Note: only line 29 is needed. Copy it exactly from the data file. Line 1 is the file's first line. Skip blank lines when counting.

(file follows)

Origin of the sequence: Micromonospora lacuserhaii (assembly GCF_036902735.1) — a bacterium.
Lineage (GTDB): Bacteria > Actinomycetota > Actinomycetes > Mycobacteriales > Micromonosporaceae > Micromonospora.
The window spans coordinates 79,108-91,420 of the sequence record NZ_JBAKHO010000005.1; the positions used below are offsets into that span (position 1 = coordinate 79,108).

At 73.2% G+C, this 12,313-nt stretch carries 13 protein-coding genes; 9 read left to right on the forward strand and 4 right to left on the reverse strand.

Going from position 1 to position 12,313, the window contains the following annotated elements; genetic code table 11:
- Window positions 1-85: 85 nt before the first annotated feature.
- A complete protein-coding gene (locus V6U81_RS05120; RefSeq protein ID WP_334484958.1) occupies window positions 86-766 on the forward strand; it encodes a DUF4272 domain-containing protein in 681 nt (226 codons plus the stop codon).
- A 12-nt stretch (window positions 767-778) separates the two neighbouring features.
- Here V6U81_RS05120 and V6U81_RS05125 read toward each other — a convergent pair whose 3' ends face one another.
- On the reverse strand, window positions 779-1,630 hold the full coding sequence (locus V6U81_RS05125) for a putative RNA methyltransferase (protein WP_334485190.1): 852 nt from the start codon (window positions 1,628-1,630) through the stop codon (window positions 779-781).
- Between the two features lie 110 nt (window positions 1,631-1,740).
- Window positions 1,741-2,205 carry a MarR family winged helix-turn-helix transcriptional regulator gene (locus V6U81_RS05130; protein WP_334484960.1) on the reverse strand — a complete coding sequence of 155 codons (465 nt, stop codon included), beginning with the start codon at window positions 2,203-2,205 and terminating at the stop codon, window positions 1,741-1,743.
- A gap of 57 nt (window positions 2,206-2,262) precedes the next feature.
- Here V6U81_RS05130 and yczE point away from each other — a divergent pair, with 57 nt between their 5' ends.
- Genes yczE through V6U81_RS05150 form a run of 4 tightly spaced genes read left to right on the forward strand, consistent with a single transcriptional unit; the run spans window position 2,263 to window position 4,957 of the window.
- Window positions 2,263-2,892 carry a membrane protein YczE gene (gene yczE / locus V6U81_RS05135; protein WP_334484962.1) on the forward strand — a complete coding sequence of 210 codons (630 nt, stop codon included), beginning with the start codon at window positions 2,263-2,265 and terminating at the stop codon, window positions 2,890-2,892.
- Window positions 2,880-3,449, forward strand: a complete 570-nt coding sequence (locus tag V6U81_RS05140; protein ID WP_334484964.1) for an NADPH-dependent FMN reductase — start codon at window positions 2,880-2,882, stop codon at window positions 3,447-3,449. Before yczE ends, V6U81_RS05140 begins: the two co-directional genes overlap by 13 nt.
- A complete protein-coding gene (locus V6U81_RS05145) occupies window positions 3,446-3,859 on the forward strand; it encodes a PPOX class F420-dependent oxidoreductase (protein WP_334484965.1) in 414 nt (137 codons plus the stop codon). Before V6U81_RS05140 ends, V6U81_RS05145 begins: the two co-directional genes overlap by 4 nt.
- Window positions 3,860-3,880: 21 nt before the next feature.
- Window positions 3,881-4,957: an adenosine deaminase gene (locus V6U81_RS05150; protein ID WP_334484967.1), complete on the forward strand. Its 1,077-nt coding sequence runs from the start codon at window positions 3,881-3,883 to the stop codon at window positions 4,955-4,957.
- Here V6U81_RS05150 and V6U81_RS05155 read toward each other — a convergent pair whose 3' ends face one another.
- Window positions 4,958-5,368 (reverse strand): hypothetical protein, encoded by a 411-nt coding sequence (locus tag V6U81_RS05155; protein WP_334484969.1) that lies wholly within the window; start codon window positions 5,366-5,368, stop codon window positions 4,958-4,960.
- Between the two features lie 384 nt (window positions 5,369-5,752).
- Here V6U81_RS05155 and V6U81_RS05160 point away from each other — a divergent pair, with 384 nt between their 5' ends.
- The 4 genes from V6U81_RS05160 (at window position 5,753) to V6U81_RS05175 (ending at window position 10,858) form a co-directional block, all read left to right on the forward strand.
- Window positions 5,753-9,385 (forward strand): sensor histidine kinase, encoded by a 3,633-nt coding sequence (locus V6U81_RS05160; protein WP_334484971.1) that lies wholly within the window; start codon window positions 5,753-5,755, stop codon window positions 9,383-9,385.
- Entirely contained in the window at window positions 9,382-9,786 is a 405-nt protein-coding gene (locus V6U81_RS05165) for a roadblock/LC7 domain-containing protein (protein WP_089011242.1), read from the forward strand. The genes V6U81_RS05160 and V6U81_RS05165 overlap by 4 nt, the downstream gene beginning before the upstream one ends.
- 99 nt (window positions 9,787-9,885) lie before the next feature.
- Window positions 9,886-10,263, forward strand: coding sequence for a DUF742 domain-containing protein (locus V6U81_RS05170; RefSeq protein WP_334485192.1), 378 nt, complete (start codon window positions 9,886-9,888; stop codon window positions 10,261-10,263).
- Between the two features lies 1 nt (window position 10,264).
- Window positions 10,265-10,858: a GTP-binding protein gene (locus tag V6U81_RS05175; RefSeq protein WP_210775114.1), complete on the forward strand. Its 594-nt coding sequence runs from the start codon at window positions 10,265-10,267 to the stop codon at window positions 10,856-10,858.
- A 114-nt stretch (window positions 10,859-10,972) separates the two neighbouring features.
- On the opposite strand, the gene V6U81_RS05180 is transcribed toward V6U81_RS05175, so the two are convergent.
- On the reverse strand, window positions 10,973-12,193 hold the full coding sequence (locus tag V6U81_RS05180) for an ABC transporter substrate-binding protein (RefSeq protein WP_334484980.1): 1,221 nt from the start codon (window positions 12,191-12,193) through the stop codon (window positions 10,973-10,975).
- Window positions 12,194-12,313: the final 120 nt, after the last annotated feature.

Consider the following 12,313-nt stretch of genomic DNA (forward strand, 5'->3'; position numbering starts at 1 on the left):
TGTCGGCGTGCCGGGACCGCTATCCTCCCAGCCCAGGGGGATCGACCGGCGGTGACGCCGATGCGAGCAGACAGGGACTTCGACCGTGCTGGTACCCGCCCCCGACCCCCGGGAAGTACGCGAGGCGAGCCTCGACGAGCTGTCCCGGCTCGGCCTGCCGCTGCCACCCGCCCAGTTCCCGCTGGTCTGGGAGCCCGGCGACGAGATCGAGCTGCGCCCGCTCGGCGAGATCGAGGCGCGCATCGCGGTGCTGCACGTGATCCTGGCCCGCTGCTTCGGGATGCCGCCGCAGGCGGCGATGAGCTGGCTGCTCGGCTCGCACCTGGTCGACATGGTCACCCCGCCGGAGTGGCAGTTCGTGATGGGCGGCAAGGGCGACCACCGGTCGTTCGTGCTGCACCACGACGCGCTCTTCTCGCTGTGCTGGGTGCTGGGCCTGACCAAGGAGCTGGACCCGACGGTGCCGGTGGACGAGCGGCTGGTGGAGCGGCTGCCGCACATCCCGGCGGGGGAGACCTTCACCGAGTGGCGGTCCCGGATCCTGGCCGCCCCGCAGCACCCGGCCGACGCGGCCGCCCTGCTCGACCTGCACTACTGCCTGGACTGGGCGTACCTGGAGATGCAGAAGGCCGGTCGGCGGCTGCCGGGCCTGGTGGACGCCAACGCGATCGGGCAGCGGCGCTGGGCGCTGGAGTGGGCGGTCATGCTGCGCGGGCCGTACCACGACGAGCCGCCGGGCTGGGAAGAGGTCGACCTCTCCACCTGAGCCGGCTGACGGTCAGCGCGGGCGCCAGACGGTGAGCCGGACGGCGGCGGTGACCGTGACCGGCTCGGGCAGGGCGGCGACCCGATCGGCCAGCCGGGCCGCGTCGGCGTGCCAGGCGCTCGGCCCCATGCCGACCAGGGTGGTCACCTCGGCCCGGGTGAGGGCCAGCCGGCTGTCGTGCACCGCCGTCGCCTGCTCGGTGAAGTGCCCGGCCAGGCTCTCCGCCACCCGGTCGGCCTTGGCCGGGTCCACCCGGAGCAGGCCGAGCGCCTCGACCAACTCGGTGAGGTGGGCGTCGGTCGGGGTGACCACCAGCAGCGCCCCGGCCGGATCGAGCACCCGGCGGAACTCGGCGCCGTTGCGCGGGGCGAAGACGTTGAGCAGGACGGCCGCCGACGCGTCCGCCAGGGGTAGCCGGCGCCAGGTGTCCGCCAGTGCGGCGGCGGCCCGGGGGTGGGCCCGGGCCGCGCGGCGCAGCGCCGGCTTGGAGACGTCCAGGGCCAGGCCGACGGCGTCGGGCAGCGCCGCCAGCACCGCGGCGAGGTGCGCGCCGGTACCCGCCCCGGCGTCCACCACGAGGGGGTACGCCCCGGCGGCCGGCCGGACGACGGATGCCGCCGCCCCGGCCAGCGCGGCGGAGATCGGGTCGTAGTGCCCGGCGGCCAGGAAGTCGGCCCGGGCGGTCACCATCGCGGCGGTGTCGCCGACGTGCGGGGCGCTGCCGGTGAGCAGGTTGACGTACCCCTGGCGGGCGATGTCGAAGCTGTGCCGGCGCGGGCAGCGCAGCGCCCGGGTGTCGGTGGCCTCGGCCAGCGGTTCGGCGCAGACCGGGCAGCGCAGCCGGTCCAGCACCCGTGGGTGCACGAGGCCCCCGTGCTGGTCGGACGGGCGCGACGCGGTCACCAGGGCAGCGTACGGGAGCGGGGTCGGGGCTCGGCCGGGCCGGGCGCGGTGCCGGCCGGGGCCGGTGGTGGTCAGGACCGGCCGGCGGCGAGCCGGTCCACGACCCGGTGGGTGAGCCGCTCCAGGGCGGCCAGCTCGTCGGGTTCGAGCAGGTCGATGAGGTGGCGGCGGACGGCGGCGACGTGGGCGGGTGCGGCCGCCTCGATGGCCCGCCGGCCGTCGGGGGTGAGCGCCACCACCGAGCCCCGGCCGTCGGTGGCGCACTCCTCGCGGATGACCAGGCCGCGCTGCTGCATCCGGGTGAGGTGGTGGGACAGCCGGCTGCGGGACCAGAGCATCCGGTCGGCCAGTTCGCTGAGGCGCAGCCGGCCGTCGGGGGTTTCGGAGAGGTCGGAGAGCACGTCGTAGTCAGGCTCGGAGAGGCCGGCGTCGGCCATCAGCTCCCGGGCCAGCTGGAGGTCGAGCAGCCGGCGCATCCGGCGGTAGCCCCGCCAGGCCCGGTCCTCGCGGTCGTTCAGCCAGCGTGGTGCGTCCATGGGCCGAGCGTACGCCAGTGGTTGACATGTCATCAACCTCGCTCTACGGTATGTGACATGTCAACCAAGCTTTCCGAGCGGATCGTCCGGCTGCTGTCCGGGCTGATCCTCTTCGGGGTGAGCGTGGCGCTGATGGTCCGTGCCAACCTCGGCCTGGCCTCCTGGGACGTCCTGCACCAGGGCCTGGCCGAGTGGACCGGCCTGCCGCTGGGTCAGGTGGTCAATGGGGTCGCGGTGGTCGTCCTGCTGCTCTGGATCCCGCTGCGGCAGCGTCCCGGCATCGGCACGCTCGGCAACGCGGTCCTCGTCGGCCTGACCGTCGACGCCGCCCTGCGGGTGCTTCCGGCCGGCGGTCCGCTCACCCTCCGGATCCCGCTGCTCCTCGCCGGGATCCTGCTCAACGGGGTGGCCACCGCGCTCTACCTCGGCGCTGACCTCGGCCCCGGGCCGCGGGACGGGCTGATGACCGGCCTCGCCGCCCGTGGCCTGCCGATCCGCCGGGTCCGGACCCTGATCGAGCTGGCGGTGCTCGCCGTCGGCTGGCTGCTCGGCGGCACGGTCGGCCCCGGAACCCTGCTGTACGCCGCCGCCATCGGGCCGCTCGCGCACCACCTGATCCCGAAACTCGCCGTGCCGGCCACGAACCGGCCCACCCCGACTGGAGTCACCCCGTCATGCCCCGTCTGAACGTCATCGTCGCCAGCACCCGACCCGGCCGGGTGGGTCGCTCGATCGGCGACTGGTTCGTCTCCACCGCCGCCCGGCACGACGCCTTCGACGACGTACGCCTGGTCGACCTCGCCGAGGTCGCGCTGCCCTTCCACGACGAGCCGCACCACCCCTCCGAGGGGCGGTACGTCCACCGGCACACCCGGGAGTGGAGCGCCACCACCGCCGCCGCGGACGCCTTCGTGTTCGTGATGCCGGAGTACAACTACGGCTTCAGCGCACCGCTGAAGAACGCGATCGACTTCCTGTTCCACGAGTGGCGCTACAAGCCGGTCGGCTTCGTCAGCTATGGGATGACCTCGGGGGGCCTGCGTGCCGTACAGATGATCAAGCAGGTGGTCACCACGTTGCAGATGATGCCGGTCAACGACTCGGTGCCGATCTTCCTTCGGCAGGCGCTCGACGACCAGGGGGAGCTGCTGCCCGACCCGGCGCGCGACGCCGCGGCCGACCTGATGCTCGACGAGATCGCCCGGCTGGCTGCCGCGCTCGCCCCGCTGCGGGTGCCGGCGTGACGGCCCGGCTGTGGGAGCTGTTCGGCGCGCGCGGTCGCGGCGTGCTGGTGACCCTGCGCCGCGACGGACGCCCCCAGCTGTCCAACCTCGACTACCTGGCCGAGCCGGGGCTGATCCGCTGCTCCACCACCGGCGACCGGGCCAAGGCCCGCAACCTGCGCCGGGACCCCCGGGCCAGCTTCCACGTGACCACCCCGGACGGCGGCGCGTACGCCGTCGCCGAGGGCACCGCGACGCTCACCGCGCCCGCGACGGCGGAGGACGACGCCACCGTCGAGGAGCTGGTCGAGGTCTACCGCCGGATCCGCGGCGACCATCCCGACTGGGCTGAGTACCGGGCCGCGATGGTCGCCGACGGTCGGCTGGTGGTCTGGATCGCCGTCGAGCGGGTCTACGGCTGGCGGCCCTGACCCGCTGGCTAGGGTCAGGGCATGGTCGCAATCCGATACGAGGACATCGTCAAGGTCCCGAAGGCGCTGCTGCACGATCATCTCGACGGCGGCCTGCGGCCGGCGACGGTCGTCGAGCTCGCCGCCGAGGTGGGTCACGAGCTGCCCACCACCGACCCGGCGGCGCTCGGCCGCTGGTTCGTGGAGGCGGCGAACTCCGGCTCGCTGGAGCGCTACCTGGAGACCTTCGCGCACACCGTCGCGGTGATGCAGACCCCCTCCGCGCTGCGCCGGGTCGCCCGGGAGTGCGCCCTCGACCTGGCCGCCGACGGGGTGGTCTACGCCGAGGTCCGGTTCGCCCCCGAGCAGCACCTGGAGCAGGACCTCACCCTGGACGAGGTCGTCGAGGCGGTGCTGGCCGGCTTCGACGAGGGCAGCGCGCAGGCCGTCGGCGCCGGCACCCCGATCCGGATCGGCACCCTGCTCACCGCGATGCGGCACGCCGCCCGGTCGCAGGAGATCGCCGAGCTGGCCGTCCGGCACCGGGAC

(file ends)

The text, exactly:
- Window positions 9,886-10,263, forward strand: coding sequence for a DUF742 domain-containing protein (locus V6U81_RS05170; RefSeq protein WP_334485192.1), 378 nt, complete (start codon window positions 9,886-9,888; stop codon window positions 10,261-10,263).